In fact, during media-briefing sessions prior to the G-20, police warned that media credentials wouldn't exempt journalists from orders to disperse. If they failed to follow police orders, reporters were told, they risked arrest as well.
"Journalists have a right to cover things that are taking place in a public sphere," says Robert D. Richards, head of Penn State's Pennsylvania Center for the First Amendment. "Not only journalists, but anyone has a right to record anything that takes place in public view."
Of course, Richards adds, "journalists don't have a right to violate a law," but "dispersal orders become that grey area" for courts to decide. In such cases, the question becomes whether "there was an actual need for police to secure the area and an actual need for journalists to disperse." That question has become especially contentious regarding an Oakland demonstration on Sept. 25, when Gurman and others were arrested on the Cathedral of Learning lawn.
According to Pennsylvania law, in order for police to cite people for failure to disperse, there must be at least three crowd members whom police believe are committing disorderly conduct. That's what creates an "unlawful assembly." (There are also laws against blocking a street or sidewalk.)
But Richards points to a case dismissed this summer against a Penn State Daily Collegian photographer, who was arrested while filming a post-football victory riot in October 2008. The judge dismissed the case because "the First Amendment trumped what the police were trying to do" by ordering the crowd to disperse, Richards says.
Cris Hoel, lawyer for the arrested Pitt News photographers, says that neither student's equipment was damaged while in police custody, but believes it's an issue "that they arrested a working journalist as he worked."
Nigel Parry and Vlad Teichberg have their own theories about such encounters. Parry, of Twin Cities Indymedia, and Teichberg, of the New York-based indymedia Glass Bead Collective, had multiple members on the streets here and at last year's Republican National Convention.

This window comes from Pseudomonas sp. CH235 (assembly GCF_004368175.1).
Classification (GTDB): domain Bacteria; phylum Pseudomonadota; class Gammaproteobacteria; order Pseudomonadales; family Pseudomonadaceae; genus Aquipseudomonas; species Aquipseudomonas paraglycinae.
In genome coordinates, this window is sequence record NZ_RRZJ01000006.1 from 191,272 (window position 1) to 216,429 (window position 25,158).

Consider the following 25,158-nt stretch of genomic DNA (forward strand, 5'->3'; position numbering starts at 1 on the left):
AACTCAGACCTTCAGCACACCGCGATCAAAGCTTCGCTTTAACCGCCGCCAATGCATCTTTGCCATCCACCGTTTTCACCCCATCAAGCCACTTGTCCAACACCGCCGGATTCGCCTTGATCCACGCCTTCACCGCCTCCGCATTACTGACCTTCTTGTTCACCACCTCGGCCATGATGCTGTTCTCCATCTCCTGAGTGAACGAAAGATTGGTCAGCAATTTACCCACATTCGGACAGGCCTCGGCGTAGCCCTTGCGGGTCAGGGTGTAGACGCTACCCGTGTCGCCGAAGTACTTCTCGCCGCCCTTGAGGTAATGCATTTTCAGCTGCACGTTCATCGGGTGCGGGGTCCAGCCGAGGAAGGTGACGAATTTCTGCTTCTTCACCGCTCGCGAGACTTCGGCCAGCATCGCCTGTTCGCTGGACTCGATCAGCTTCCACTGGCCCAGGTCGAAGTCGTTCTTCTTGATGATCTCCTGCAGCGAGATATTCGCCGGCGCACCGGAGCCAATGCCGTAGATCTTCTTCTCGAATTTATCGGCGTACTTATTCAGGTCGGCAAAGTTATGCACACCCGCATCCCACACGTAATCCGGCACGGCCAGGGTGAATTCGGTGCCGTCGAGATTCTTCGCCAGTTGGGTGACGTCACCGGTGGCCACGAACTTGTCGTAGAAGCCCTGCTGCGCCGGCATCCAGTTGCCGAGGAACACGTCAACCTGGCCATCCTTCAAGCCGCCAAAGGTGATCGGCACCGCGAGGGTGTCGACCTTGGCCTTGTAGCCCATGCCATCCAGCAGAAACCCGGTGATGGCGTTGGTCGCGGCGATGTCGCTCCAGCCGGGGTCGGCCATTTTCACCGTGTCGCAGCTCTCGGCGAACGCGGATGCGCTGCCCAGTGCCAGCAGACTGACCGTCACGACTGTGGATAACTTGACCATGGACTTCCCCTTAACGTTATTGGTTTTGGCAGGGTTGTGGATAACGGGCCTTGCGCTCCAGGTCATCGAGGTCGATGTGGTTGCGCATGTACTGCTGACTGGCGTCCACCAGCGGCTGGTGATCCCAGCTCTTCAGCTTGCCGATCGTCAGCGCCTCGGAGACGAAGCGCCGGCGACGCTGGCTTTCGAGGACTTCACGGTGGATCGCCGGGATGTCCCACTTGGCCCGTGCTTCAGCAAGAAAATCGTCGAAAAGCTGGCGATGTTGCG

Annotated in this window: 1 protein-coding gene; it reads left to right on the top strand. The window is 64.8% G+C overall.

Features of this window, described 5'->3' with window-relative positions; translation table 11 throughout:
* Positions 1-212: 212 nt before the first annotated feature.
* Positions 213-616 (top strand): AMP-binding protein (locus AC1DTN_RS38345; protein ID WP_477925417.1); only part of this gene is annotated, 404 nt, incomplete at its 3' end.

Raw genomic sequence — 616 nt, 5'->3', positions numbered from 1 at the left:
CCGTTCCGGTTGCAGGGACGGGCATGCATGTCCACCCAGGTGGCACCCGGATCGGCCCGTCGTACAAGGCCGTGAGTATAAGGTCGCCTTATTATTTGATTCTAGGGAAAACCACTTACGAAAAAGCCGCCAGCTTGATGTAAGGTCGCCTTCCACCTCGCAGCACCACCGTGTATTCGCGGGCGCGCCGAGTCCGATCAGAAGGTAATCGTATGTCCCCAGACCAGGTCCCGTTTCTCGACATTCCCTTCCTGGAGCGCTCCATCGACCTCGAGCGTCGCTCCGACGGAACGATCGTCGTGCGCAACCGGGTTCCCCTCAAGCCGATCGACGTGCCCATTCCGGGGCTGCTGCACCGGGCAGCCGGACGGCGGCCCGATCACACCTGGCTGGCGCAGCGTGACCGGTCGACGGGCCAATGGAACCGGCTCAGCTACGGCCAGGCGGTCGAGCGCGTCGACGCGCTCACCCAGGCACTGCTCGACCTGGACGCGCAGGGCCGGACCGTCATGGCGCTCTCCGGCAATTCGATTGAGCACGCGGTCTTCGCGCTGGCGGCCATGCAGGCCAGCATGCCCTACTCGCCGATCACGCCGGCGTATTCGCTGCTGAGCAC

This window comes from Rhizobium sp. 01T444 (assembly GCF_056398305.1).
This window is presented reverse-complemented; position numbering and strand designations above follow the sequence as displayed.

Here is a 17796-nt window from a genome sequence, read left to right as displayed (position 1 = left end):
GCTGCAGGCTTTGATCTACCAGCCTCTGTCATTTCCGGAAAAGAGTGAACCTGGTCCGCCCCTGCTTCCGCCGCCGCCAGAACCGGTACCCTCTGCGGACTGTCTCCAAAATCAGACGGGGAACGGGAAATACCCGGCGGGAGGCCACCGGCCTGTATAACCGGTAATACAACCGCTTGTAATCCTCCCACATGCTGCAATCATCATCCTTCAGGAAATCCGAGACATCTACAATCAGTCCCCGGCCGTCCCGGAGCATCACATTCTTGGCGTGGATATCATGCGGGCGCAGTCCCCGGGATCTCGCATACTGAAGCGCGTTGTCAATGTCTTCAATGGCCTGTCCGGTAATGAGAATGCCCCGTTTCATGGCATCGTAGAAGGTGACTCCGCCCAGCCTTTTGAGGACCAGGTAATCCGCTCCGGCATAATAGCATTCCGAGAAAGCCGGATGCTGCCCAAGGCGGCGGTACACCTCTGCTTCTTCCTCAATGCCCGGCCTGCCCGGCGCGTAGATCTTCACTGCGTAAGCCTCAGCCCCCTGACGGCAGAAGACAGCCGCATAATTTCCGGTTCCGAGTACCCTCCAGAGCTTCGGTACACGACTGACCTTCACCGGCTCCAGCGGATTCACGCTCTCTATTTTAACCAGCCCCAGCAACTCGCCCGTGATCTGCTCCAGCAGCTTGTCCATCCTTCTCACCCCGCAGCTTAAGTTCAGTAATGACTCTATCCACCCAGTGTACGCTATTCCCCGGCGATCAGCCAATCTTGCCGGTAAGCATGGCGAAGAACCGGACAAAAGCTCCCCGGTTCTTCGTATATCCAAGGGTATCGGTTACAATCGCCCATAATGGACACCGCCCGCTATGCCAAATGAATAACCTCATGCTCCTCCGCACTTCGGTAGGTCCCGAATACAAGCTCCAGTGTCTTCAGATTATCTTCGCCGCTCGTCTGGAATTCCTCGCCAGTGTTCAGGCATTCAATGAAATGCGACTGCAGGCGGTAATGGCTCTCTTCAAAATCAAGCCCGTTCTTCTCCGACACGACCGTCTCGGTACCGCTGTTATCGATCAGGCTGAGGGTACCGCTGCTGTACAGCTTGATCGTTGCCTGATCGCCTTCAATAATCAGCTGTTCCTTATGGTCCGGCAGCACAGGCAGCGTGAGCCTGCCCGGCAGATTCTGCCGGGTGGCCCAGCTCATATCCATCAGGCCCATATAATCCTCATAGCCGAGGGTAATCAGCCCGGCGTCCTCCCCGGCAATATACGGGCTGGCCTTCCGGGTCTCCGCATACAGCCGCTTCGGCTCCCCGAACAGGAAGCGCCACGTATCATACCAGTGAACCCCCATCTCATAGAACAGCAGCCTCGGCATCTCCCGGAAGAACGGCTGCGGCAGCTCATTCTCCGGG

"At the RNC, cameras were not harmed," Teichberg says, though reportedly 40 journalists were arrested. Cameras were confiscated from Glass Bead prior to the event, then returned. Police at the RNC "were much more professional." Here in Pittsburgh "they seemed to be picking on younger people ... easier targets. We don't know if these cameras were destroyed because there was a directive from the top or these police were acting on their own."
Pittsburgh Police did not respond by press time to a request for a copy of their policy for handling arrestee property.
Parry held a press conference after the summit. "If journalists are going to be shoved away when police start arresting people then ... there's no accountability," he said. "Either we fight for the right to document things like that ... or we let it go and let the police do what they want."
Keith DeVries, a fifth-year senior at the University of Pittsburgh, has also joined efforts to seek police accountability. DeVries had spent months filming events and interviews for a class project on G-20. On Sept. 25, he borrowed a professional-grade, shoulder-mounted video unit from Pittsburgh Filmmakers.
He filmed as Schenley Plaza was surrounded, the park patrons pushed out, and confusion reigned in the dark of the Cathedral of Learning lawn. Finally, he too was taken into custody.
DeVries says he told police, "Do what you want with the footage, but don't damage the camera. I'll have to pay for it."
When police returned the camera, DeVries says, "They had ripped the wide-angle lens in half. ... [T]he cable was still connected but the entire plastic viewfinder was ripped off and dangling."
One tape remained safely stuck inside the camera. But two finished tapes were missing, and DeVries owes Filmmakers $1,678 for damage to the camera. He also faces charges of failure to disperse and disorderly conduct.
"If they're not weapons, they're mirrors," says DeVries. "If the police ... break our mirrors, I'm sure it will bring them bad luck in the end."